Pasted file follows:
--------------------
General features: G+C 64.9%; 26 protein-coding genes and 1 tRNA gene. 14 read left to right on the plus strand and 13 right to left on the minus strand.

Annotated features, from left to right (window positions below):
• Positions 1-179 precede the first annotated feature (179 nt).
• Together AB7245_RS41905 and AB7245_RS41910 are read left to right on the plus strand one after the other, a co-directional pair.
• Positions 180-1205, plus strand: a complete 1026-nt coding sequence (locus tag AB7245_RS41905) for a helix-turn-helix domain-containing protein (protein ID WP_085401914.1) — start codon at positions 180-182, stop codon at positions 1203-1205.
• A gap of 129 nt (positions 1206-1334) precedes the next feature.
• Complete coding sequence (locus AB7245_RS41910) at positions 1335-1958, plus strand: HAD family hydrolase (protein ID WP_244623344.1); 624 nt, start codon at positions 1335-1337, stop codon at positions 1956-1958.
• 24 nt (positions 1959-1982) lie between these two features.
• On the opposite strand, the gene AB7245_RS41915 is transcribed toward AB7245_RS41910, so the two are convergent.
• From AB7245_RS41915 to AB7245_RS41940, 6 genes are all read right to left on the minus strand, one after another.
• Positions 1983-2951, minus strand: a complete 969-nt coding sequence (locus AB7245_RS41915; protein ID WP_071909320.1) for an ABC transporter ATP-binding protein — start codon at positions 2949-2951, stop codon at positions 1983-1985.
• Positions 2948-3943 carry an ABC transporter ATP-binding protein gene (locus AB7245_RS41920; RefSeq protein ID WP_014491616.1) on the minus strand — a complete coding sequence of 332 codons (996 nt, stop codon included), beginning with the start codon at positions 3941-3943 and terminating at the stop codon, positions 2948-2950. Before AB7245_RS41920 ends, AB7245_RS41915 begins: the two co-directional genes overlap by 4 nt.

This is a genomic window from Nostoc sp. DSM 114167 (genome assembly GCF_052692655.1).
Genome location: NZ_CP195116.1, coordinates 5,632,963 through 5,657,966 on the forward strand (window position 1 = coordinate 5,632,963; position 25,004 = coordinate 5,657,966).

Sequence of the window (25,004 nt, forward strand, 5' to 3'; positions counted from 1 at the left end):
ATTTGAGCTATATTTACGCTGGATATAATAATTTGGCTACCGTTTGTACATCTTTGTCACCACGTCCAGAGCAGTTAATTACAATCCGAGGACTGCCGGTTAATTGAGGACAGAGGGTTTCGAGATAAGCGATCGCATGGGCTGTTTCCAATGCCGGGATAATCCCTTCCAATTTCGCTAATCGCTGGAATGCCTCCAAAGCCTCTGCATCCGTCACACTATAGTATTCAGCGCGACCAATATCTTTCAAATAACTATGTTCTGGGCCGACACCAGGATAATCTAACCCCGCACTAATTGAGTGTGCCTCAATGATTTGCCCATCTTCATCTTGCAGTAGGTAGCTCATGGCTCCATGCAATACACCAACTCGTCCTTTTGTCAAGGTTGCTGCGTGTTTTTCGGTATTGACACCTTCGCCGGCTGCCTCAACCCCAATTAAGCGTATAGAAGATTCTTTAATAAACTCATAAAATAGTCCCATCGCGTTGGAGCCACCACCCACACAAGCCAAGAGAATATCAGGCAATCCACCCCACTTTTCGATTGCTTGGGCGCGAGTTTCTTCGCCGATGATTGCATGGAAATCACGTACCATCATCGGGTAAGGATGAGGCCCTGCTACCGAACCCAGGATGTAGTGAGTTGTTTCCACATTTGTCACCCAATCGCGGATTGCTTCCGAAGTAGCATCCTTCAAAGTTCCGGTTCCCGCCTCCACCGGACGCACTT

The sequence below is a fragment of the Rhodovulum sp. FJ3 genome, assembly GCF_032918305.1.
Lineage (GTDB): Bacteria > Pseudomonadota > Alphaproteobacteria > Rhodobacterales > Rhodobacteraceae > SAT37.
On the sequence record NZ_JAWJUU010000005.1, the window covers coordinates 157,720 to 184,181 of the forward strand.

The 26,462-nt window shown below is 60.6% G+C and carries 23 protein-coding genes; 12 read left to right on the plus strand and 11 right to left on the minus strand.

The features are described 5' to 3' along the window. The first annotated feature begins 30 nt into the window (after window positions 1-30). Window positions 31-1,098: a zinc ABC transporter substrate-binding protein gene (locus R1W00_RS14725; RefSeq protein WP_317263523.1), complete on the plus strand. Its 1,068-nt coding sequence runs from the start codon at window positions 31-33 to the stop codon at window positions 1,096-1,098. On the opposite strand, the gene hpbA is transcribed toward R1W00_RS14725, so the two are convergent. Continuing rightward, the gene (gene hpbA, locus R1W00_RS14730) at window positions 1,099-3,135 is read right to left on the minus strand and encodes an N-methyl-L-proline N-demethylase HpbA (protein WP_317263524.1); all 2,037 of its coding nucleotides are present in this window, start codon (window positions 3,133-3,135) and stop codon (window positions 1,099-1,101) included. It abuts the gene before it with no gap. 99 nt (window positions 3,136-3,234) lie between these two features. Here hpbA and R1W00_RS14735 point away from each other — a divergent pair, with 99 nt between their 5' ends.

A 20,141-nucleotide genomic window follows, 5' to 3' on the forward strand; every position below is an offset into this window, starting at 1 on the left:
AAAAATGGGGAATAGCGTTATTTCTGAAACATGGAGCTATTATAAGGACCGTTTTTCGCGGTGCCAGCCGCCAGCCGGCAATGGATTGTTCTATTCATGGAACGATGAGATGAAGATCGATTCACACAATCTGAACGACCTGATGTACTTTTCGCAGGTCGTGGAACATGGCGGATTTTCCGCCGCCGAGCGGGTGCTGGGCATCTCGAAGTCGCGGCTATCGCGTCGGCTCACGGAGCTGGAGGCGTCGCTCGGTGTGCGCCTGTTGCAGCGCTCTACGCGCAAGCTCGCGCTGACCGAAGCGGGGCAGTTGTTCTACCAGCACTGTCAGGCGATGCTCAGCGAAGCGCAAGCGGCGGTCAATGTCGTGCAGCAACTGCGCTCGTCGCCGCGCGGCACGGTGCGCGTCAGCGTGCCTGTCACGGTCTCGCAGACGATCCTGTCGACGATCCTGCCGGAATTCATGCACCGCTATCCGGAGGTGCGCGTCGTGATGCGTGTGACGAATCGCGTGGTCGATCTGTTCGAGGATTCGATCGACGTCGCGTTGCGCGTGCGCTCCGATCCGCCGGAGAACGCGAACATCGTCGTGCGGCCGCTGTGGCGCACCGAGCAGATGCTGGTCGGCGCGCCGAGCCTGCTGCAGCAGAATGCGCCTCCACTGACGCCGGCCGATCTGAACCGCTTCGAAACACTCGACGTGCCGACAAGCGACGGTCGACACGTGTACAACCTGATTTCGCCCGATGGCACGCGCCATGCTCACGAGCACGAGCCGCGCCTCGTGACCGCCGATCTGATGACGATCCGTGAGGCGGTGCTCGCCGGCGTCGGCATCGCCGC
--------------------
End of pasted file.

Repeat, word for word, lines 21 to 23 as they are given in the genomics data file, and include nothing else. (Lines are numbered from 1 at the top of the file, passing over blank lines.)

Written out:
The features are described 5' to 3' along the window. The first annotated feature begins 30 nt into the window (after window positions 1-30). Window positions 31-1,098: a zinc ABC transporter substrate-binding protein gene (locus R1W00_RS14725; RefSeq protein WP_317263523.1), complete on the plus strand. Its 1,068-nt coding sequence runs from the start codon at window positions 31-33 to the stop codon at window positions 1,096-1,098. On the opposite strand, the gene hpbA is transcribed toward R1W00_RS14725, so the two are convergent. Continuing rightward, the gene (gene hpbA, locus R1W00_RS14730) at window positions 1,099-3,135 is read right to left on the minus strand and encodes an N-methyl-L-proline N-demethylase HpbA (protein WP_317263524.1); all 2,037 of its coding nucleotides are present in this window, start codon (window positions 3,133-3,135) and stop codon (window positions 1,099-1,101) included. It abuts the gene before it with no gap. 99 nt (window positions 3,136-3,234) lie between these two features. Here hpbA and R1W00_RS14735 point away from each other — a divergent pair, with 99 nt between their 5' ends.

A 20,141-nucleotide genomic window follows, 5' to 3' on the forward strand; every position below is an offset into this window, starting at 1 on the left:
AAAAATGGGGAATAGCGTTATTTCTGAAACATGGAGCTATTATAAGGACCGTTTTTCGCGGTGCCAGCCGCCAGCCGGCAATGGATTGTTCTATTCATGGAACGATGAGATGAAGATCGATTCACACAATCTGAACGACCTGATGTACTTTTCGCAGGTCGTGGAACATGGCGGATTTTCCGCCGCCGAGCGGGTGCTGGGCATCTCGAAGTCGCGGCTATCGCGTCGGCTCACGGAGCTGGAGGCGTCGCTCGGTGTGCGCCTGTTGCAGCGCTCTACGCGCAAGCTCGCGCTGACCGAAGCGGGGCAGTTGTTCTACCAGCACTGTCAGGCGATGCTCAGCGAAGCGCAAGCGGCGGTCAATGTCGTGCAGCAACTGCGCTCGTCGCCGCGCGGCACGGTGCGCGTCAGCGTGCCTGTCACGGTCTCGCAGACGATCCTGTCGACGATCCTGCCGGAATTCATGCACCGCTATCCGGAGGTGCGCGTCGTGATGCGTGTGACGAATCGCGTGGTCGATCTGTTCGAGGATTCGATCGACGTCGCGTTGCGCGTGCGCTCCGATCCGCCGGAGAACGCGAACATCGTCGTGCGGCCGCTGTGGCGCACCGAGCAGATGCTGGTCGGCGCGCCGAGCCTGCTGCAGCAGAATGCGCCTCCACTGACGCCGGCCGATCTGAACCGCTTCGAAACACTCGACGTGCCGACAAGCGACGGTCGACACGTGTACAACCTGATTTCGCCCGATGGCACGCGCCATGCTCACGAGCACGAGCCGCGCCTCGTGACCGCCGATCTGATGACGATCCGTGAGGCGGTGCTCGCCGGCGTCGGCATCGCCGC